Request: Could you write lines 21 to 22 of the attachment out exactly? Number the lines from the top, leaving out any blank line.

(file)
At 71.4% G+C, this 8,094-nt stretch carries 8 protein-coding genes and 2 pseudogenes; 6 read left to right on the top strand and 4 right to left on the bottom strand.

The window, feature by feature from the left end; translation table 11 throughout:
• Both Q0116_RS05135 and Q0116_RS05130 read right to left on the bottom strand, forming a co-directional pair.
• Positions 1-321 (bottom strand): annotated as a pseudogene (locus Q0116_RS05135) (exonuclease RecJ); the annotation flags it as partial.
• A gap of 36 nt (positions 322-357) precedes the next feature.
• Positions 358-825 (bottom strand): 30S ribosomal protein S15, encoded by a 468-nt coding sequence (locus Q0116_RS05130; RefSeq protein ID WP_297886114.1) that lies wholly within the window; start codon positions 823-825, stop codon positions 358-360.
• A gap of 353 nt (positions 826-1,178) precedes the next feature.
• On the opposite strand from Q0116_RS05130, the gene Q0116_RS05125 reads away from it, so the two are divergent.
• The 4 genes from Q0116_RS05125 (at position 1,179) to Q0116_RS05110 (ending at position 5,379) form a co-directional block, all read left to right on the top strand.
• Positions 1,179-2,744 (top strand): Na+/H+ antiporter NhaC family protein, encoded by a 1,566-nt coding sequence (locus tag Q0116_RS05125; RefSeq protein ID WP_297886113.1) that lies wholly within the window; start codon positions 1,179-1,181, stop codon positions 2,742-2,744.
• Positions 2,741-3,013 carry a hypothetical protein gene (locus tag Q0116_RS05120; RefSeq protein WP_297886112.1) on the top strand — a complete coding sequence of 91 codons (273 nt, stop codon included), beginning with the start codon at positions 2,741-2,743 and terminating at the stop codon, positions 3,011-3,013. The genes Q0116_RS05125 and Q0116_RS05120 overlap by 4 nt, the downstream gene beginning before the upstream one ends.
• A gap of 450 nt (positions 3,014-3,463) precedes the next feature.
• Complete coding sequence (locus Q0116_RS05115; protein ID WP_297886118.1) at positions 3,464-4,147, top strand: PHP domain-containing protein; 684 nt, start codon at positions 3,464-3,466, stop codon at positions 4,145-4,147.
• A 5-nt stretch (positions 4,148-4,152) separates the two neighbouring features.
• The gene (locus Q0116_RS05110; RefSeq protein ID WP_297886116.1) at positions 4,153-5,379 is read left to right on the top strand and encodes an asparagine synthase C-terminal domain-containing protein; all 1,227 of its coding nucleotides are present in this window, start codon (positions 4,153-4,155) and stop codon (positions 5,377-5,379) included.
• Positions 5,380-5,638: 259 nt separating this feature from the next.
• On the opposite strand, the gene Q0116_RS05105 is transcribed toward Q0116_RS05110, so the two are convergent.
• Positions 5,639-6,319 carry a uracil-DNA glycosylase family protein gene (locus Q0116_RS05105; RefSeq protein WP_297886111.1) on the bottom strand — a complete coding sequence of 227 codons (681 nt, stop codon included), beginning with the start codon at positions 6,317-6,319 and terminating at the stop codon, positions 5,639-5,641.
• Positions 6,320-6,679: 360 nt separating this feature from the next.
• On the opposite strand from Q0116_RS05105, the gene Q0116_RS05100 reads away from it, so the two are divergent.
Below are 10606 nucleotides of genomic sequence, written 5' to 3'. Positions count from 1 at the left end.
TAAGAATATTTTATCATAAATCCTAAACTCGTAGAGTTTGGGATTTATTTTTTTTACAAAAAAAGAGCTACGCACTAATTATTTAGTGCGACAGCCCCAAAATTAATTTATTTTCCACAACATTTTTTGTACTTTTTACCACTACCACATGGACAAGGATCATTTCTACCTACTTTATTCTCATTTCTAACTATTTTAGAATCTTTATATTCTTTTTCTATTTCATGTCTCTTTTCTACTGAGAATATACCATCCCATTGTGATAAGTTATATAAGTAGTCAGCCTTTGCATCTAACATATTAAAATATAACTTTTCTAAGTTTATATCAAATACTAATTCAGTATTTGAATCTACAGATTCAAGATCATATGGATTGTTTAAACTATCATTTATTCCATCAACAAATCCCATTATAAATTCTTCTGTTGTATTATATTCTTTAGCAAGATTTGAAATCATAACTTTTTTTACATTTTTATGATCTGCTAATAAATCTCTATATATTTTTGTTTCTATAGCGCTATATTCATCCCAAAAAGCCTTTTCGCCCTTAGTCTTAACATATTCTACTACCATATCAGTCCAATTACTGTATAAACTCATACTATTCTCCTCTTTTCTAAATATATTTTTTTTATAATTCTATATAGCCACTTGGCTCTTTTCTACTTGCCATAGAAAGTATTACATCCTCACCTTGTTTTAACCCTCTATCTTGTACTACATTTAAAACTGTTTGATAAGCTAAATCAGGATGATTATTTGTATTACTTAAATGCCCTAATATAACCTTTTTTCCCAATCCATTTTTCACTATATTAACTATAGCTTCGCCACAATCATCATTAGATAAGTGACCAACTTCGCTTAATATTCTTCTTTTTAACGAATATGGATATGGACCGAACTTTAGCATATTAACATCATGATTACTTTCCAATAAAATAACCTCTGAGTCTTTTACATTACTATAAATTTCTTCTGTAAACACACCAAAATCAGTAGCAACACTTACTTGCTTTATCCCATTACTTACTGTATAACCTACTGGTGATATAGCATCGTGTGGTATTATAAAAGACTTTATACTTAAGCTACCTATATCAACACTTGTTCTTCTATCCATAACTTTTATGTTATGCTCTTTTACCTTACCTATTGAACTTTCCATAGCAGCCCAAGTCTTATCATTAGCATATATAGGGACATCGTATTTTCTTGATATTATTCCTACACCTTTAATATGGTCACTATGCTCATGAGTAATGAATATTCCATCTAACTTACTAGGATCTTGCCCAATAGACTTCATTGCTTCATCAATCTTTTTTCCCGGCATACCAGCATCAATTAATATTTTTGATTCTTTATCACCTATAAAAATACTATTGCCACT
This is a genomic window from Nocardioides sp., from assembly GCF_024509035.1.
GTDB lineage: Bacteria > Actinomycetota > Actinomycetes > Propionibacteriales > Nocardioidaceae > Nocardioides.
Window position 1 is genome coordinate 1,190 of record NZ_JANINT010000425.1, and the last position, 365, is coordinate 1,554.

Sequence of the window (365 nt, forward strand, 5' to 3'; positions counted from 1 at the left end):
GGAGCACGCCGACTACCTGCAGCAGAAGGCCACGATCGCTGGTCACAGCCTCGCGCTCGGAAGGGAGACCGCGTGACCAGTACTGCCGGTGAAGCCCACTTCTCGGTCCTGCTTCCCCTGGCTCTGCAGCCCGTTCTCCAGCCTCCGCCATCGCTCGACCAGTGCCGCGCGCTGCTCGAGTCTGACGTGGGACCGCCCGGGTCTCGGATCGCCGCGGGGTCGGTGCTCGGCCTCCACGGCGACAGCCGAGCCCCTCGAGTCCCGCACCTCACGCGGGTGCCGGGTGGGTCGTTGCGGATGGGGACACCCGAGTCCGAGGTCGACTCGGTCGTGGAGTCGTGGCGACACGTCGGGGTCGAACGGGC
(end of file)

Below are 10606 nucleotides of genomic sequence, written 5' to 3'. Positions count from 1 at the left end.
TAAGAATATTTTATCATAAATCCTAAACTCGTAGAGTTTGGGATTTATTTTTTTTACAAAAAAAGAGCTACGCACTAATTATTTAGTGCGACAGCCCCAAAATTAATTTATTTTCCACAACATTTTTTGTACTTTTTACCACTACCACATGGACAAGGATCATTTCTACCTACTTTATTCTCATTTCTAACTATTTTAGAATCTTTATATTCTTTTTCTATTTCATGTCTCTTTTCTACTGAGAATATACCATCCCATTGTGATAAGTTATATAAGTAGTCAGCCTTTGCATCTAACATATTAAAATATAACTTTTCTAAGTTTATATCAAATACTAATTCAGTATTTGAATCTACAGATTCAAGATCATATGGATTGTTTAAACTATCATTTATTCCATCAACAAATCCCATTATAAATTCTTCTGTTGTATTATATTCTTTAGCAAGATTTGAAATCATAACTTTTTTTACATTTTTATGATCTGCTAATAAATCTCTATATATTTTTGTTTCTATAGCGCTATATTCATCCCAAAAAGCCTTTTCGCCCTTAGTCTTAACATATTCTACTACCATATCAGTCCAATTACTGTATAAACTCATACTATTCTCCTCTTTTCTAAATATATTTTTTTTATAATTCTATATAGCCACTTGGCTCTTTTCTACTTGCCATAGAAAGTATTACATCCTCACCTTGTTTTAACCCTCTATCTTGTACTACATTTAAAACTGTTTGATAAGCTAAATCAGGATGATTATTTGTATTACTTAAATGCCCTAATATAACCTTTTTTCCCAATCCATTTTTCACTATATTAACTATAGCTTCGCCACAATCATCATTAGATAAGTGACCAACTTCGCTTAATATTCTTCTTTTTAACGAATATGGATATGGACCGAACTTTAGCATATTAACATCATGATTACTTTCCAATAAAATAACCTCTGAGTCTTTTACATTACTATAAATTTCTTCTGTAAACACACCAAAATCAGTAGCAACACTTACTTGCTTTATCCCATTACTTACTGTATAACCTACTGGTGATATAGCATCGTGTGGTATTATAAAAGACTTTATACTTAAGCTACCTATATCAACACTTGTTCTTCTATCCATAACTTTTATGTTATGCTCTTTTACCTTACCTATTGAACTTTCCATAGCAGCCCAAGTCTTATCATTAGCATATATAGGGACATCGTATTTTCTTGATATTATTCCTACACCTTTAATATGGTCACTATGCTCATGAGTAATGAATATTCCATCTAACTTACTAGGATCTTGCCCAATAGACTTCATTGCTTCATCAATCTTTTTTCCCGGCATACCAGCATCAATTAATATTTTTGATTCTTTATCACCTATAAAAATACTATTGCCACT